Simulations & Spouses

Poster of “Bride and Gloom” (1918), Public Domain.

The popular philsophical writer Alain de Botton recently published an article in the New York Times outlining the ways in which, in the end, everyone marries the wrong person (a longer version of this essay can be found here) While this is often a cause for despair, de Botton chimed in with an encouraging note, as well as a note of caution with the words:

The good news is that it doesn’t matter if we find we have married the wrong person…We mustn’t abandon him or her, only the founding Romantic idea upon which the Western understanding of marriage has been based the last 250 years: that a perfect being exists who can meet all our needs and satisfy our every yearning.

This observation of the effect that that what he calls the “Romantic idea” of marriage is an important one, for it would seem that the current environment of image-saturation, creating a condition that the Marxist philosopher Jean Baudrillard’s called “hyperreality”, exacerbates the “Romantic idea”. This is because conditions of hyper-reality – where images are deemed more real than reality itself – bear the potential to generate, and indeed have generated, simulations of a spouse that cement themselves into the mind’s eye to the point that actual, embodied spouses are constantly coming up short, whether it is in terms of appearance, temperament, abilities or delivery of lifestyle. The actual spouse is constantly exposed to be nothing like the sweeping movie scene, the checklist or the airbrushed photo on Pinterest. It is in love that the death of actuality at the hands of an overpowering potentiality are most viscerally experienced.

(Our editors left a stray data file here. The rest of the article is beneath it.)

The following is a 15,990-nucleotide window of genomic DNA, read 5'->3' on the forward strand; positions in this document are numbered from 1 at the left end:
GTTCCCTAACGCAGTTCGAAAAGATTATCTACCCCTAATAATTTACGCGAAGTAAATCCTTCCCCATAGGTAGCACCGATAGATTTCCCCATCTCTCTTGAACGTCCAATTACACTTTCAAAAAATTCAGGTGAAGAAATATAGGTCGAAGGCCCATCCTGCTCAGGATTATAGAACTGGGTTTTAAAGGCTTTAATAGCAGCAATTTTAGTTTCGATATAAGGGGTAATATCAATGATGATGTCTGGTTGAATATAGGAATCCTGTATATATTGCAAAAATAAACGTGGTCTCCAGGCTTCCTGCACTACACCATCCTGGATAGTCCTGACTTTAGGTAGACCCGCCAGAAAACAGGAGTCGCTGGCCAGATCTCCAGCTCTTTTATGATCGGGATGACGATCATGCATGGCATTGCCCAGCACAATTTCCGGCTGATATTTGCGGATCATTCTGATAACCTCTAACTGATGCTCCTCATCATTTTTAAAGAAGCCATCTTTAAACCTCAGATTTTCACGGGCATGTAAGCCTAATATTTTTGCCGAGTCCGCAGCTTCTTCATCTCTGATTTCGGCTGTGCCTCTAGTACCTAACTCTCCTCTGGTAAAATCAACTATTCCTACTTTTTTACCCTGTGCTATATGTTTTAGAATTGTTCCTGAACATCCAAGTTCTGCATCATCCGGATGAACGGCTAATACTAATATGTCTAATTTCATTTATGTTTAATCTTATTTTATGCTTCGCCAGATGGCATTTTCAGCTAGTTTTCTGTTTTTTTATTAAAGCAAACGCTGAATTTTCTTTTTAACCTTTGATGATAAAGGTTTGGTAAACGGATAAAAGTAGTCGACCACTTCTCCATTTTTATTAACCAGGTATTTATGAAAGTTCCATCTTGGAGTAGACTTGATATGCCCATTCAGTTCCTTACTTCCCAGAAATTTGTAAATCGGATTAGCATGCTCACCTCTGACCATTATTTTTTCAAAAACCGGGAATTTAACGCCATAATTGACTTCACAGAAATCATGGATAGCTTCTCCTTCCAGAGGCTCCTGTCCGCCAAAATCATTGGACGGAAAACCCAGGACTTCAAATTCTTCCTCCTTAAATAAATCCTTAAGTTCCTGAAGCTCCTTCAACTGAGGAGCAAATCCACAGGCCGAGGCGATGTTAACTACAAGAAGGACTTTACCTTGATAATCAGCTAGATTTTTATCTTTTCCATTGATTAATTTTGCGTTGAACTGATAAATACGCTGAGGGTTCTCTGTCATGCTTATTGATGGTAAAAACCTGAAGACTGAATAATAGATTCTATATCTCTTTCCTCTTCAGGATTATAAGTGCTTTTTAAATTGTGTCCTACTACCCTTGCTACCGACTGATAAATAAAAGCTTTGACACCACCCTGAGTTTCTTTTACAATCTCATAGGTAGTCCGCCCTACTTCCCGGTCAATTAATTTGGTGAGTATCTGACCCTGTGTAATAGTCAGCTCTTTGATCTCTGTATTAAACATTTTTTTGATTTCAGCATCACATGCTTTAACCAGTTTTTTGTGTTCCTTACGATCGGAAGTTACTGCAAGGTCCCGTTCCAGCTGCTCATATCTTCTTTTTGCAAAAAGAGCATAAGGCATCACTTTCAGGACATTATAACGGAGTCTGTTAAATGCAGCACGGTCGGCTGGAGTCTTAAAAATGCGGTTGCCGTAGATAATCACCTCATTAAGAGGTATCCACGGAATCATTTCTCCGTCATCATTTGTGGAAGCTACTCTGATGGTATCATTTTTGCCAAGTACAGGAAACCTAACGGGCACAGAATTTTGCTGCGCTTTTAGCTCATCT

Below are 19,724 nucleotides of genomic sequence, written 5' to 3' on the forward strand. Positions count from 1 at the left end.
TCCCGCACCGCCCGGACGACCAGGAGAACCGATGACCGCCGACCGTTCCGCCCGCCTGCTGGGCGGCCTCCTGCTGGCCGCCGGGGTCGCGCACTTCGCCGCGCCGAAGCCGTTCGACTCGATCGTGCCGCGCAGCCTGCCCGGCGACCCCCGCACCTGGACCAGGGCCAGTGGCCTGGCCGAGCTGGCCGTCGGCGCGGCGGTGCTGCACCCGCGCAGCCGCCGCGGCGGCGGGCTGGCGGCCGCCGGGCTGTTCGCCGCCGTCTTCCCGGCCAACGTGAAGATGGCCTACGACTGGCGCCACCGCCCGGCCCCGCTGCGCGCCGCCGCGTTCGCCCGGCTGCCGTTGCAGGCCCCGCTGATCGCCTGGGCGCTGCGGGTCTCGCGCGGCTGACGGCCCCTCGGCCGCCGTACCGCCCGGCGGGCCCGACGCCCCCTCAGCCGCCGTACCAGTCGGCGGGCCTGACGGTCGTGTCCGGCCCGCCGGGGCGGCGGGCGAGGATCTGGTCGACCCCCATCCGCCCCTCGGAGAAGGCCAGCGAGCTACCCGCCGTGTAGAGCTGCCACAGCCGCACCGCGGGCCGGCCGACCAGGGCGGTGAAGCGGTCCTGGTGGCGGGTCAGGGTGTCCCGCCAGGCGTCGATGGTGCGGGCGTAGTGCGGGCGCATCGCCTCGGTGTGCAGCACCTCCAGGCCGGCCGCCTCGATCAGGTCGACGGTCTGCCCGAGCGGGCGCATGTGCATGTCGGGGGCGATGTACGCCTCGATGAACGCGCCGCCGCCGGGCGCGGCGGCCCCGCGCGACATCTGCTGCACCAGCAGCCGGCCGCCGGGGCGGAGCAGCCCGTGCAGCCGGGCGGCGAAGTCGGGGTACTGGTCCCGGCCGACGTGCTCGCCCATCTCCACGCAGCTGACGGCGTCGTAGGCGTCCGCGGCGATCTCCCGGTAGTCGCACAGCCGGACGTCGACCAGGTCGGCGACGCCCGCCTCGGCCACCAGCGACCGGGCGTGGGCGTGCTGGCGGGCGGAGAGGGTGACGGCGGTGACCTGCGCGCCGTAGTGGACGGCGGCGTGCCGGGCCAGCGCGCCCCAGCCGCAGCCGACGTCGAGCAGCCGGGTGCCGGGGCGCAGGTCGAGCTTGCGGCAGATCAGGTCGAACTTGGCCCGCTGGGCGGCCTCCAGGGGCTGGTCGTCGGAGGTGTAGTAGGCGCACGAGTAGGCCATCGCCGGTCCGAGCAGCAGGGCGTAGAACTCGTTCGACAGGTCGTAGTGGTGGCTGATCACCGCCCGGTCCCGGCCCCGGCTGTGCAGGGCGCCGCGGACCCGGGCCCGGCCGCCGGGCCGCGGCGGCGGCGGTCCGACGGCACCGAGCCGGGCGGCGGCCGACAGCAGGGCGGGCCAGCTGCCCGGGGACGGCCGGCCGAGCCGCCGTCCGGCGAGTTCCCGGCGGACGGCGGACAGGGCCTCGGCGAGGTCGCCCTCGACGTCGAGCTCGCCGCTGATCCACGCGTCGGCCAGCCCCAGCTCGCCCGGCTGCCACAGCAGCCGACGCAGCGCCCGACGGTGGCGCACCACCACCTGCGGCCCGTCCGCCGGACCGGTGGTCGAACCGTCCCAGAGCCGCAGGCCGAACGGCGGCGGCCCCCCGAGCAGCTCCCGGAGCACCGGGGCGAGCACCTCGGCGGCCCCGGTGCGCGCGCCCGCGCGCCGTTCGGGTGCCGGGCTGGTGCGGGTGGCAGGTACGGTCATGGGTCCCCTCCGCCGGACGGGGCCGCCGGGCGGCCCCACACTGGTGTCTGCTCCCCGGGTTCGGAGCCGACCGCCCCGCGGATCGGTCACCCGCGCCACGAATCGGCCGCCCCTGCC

On the other hand, what the article by de Botton, and indeed the Theological work on marriage in the tradition of St. John Paul II and Marc Oullet highlight, is that the taking of a spouse is always a taking in of a mystery that is gradually and constantly unfolding before you. Marriage is that context within which the embodied reality of the spouse acts as an abrasive to grind back the simulations that the conditions of hyperreality have encrusted onto us. An important task of the spouse then is twofold, to resist the simulations of the spouse delivered by movies, music videos and social media, but also develop a disposition of active waiting for the unfurling of one’s actual spouse.

Post-Materialism, Sacramentality & Marketing

Creative Commons

A friend on social media once wondered out loud why a big telecommunications company would decide to come out to join in a massive media campaign by a slew of large corporations who supported a particular social cause which, on the surface, had little or nothing to do with their particular lines of business. The question then asked out loud was “what do these causes have to do with making money”?